Current: How have you seen Benzie County/Northern Michigan change since you graduated high school? What are your hopes for the area in the future?
Miller: I think the biggest thing that I have noticed that has changed about Benzie County from when I was in school back in 2002 until now is the tourism industry. We have always had tourism, but I don’t remember having the county as a whole benefiting. It isn’t just isolated to the west side of the county, near Frankfort, where the beaches are, or the east side of the county, nearest Traverse City. The entire county is benefiting from the growth of the area as a whole, and it is amazing to be a part of that.
Wright: I have seen the job opportunities rise as time has gone by. There is always a need to support the community and build it up by staying local. I hope that we would be able to keep jobs within the city and help each other grow.
Current: What kind of impact do you think that you have been able to have, as a young person, on the community? We like to use the term “Benzie Boomerangs” to describe young people like yourself who go off to gain a skill set and then bring that back here to share with this place.
Miller: I don’t know if I have made an impact on the community. I just feel so fortunate to be able to serve the people that I grew up around. Being a police officer was always a dream of mine, so being able to do that every day and live in the area where I grew up is a blessing. I have great pride in calling Benzie County home, and all I try to do every day is just pass that pride onto others. And if I have made a positive impact in someone’s life, I hope they will be able to pass that onto others and keep the circle going.
Wright: I think I have been a positive impact on the community, being young, because I am able to relate to the younger generation. Hearing the law and advice come from someone closer to your age comes across different than someone who is a bit older.
Current: What could Northern Michigan do to attract more talented young people back to this area?
Miller: I have talked to a lot of people about this, and most of the people say the same thing—hard to make money up here and find jobs.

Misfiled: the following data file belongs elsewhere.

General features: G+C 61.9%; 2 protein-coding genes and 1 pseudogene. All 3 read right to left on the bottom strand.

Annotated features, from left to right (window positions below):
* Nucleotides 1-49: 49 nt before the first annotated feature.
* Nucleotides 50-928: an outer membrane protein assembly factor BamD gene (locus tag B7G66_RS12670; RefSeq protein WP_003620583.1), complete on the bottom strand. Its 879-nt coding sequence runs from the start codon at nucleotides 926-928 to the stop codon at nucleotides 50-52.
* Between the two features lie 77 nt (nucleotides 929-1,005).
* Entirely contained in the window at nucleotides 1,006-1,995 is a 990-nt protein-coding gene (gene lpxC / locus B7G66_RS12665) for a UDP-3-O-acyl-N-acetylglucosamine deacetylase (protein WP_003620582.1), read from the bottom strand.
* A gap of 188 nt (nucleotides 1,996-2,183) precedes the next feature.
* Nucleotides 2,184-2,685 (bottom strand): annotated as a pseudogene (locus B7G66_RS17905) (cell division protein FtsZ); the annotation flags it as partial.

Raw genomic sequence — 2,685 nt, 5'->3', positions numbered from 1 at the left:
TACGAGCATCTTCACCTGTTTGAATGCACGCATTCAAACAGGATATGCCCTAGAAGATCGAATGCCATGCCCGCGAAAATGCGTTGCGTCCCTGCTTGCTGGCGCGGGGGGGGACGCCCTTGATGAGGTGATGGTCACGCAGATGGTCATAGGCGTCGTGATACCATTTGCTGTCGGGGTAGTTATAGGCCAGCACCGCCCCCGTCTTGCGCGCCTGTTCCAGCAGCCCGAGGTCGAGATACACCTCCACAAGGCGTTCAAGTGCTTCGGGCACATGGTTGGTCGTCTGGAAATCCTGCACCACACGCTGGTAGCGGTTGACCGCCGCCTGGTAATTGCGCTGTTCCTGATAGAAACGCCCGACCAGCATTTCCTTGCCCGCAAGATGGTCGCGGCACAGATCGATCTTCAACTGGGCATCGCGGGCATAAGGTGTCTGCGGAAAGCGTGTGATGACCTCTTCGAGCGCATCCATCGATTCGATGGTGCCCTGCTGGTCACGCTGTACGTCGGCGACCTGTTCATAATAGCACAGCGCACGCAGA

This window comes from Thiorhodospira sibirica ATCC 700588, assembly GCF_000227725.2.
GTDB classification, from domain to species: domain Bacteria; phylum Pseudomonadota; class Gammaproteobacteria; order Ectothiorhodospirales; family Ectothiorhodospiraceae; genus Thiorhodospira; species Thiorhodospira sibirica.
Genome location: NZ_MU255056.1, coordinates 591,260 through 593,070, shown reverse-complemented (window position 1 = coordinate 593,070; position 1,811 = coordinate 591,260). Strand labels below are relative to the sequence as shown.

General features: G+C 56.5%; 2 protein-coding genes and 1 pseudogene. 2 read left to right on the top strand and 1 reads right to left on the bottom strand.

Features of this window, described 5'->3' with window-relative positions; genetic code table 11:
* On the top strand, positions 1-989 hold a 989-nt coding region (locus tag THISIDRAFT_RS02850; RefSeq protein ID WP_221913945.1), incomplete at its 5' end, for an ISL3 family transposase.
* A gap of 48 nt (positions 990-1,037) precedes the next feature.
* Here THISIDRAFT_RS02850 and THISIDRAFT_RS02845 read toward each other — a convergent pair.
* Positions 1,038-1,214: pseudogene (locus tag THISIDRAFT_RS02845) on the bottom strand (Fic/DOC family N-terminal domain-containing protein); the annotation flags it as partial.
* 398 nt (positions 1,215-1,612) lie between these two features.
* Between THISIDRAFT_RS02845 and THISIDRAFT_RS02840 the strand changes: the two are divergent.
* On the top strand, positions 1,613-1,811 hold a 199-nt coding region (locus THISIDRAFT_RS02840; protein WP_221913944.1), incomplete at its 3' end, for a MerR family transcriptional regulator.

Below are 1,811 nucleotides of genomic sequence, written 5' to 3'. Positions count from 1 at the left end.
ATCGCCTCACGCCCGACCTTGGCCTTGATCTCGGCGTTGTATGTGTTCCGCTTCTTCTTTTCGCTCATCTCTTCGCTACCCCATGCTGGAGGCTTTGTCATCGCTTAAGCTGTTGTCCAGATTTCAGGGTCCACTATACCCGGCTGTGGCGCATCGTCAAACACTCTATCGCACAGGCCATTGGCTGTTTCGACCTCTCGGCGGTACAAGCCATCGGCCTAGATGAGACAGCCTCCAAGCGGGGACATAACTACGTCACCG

Wright: If Northern Michigan offered an affordable education closer to the area and expanded the cities to offer a variety of activities for all ages.
Current: What else does Northern Michigan/Benzie County need?
Miller: Benzie County needs more things for the youth to do. I remember growing up and having the Beulah Bowling Center, for instance. I think that if someone opens a youth center with indoor basketball courts or arcade-type places, then those kids would be off the streets and the potential for trouble would lower.
Wright: We are in need of a large community outreach center, with different activities for all ages to do together.
Current: What are your favorite local events and activities? Any favorite dining, recreation, hiking spots?
Miller: I enjoy Frankfort’s Fall Fest, Lake Ann’s Homecoming, and Crystal Mountain’s Brat Festival. Favorite dining places is tough, because there are so many great places to eat in Benzie County. I love going to the golf courses in the summer and Crystal Mountain in the winter. My favorite hiking spot is a secret, but it’s a few miles long and looks over Lake Michigan.
Wright: Frankfort beach is a great beach to sun bathe, with an amazing sunrise and sunset view.
Current: What does your perfect fall day look like in Benzie County? How would you spend it?
Miller: Temperature would be around 60, I would be coaching football at that time, so most likely will be at the football field, but to me, that is a perfect day. I would end my day on my back porch with a cigar, hanging out with my dog and enjoying the crisp, cool air.
Wright: I would go on a hike on the trails with my dog to see the color change in the trees, followed by spending time with either my friends or family.
Want more information? Calls can be directed to the Benzie County Sheriff’s Department, ask for Deputy Geoff Miller; or to the City of Frankfort Police Department, ask for Officer Tiffany Wright. For emergencies, dial 911.
*Editor’s Note: For full disclosure, Aubrey Ann Parker, co-editor of The Betsie Current, serves on the board for Frankfort-Elberta Area Schools. She is also a soccer coach at Benzie County Central Schools.